On another day that fall, we'd looked down on the river from the castle. The Chester Ferry crosses the river to Hadlyme:

The photo above gives an idea of how our boat would have appeared from atop the cliffs, except that we didn't unfurl our genny on the last trip because of the lack of wind. No matter -- there's plenty to keep us occupied besides sails, most especially the scenery.

The journey upriver, with its spectacular scenery, is one of the highlights of our sailing season, and among the reasons we like keeping our boat at Portland Riverside in the winter.

We're making good time, despite the current against us and the delay in the bridge opening, and we should be in Portland by mid-afternoon.

The clouds are passing, and by the time we reach Bodkin Rock below Portland, it's turning into a sunny day on the river. Portland lies just around the next bend. In fact, the first inhabitants of the area were named after the bend in the river: They were the Wangunk, or "Big Bend," tribe.

Like Essex, Portland is a town with a shipbuilding history. Many U.S. Navy vessels were built there during the American Revolution and the War of 1812. Later, brownstone quarrying became the town's principal industry, and ships carried the stone up and down the Connecticut River. The brownstone was then shipped as far away as San Francisco, Canada,  and England. New York City's brownstones were constructed with stone from Portland's quarries. 

After reflecting on history, the helmsman and first mate start to look busy again. The bend in the river is the point when we have to begin getting the boat ready to enter a slip at Portland Riverside Marina. The first mate retrieves the bumpers and dock lines from the lazarette. The helmsman tries not to tangled in the mess of lines underfoot.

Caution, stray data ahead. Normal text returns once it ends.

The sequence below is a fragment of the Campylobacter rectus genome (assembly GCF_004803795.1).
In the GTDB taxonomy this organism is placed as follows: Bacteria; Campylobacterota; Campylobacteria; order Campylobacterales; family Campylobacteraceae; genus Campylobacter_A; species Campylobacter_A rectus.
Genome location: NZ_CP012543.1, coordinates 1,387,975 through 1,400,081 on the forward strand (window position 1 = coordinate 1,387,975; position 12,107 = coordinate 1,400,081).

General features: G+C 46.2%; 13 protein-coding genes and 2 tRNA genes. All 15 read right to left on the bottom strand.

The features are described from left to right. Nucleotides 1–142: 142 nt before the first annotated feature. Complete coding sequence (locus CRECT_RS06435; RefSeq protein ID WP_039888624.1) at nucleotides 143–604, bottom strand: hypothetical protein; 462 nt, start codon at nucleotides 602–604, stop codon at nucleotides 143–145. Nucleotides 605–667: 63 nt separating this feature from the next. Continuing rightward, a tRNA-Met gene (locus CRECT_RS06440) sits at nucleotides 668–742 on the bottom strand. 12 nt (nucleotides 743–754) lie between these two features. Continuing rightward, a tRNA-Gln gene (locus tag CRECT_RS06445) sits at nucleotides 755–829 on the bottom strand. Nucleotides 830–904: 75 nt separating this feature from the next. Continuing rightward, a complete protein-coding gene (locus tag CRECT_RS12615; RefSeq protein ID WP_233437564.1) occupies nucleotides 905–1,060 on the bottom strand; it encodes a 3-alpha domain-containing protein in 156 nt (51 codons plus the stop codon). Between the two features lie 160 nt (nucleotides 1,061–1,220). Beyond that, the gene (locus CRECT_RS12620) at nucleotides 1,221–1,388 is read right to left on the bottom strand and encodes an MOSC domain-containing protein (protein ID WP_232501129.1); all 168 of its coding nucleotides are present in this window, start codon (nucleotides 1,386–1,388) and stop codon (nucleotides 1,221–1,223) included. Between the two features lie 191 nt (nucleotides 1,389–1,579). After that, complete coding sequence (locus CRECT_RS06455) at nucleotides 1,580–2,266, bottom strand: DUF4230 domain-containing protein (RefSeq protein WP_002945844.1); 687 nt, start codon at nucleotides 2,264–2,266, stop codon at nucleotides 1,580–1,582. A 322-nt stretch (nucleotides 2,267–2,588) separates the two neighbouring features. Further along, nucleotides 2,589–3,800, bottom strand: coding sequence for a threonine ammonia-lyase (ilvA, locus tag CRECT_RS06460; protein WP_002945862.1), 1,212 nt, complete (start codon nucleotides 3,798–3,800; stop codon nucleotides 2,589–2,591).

Once we have Portland Riverside in sight, we focus on crossing the river at just the right spot, and letting the current carry us right to an open slip. Everything goes smoothly, and we pull into the marina at about 2:30. It's a warm, quiet afternoon, without a hint of the cold, cloudy weather downriver earlier in the day.

"Welcome home!" a friend calls from shore, and he rushes down the dock to help take our lines.

Our friend is wearing shorts and a T-shirt, but the helmsman is still bundled up in a winter jacket, woolen hat and scarf -- and might just look a bit nutty in that getup on what's turned out to be a fine Indian summer day. There's no explaining that the previous night and morning were the coldest of the season so far, below freezing. You had to be there on that memorably frosty -- and scenic -- journey upriver.

We spend the rest of the afternoon unbending the sails, removing the dodger and its frame, taking down the boom, and securing all the lines, but the work's not done yet: First, the boat has to be hauled out. Wayne and his capable crew will take care of that.

Over the next week, we set to work on a wooden frame for the boat, and it's soon covered for the season.

Winter has arrived, and we leave the boat in the good hands of Portland Riverside Marina.

It won't be long before we're back among friends at the marina, preparing for launch in the spring. We feel grateful to Portland Riverside Marina for helping to make our sailing season so pleasurable.

 

Text and photos by Brooke Martin.

 

For more information about Portland Riverside Marina,
call
(860) 342-1911 or send an e-mail.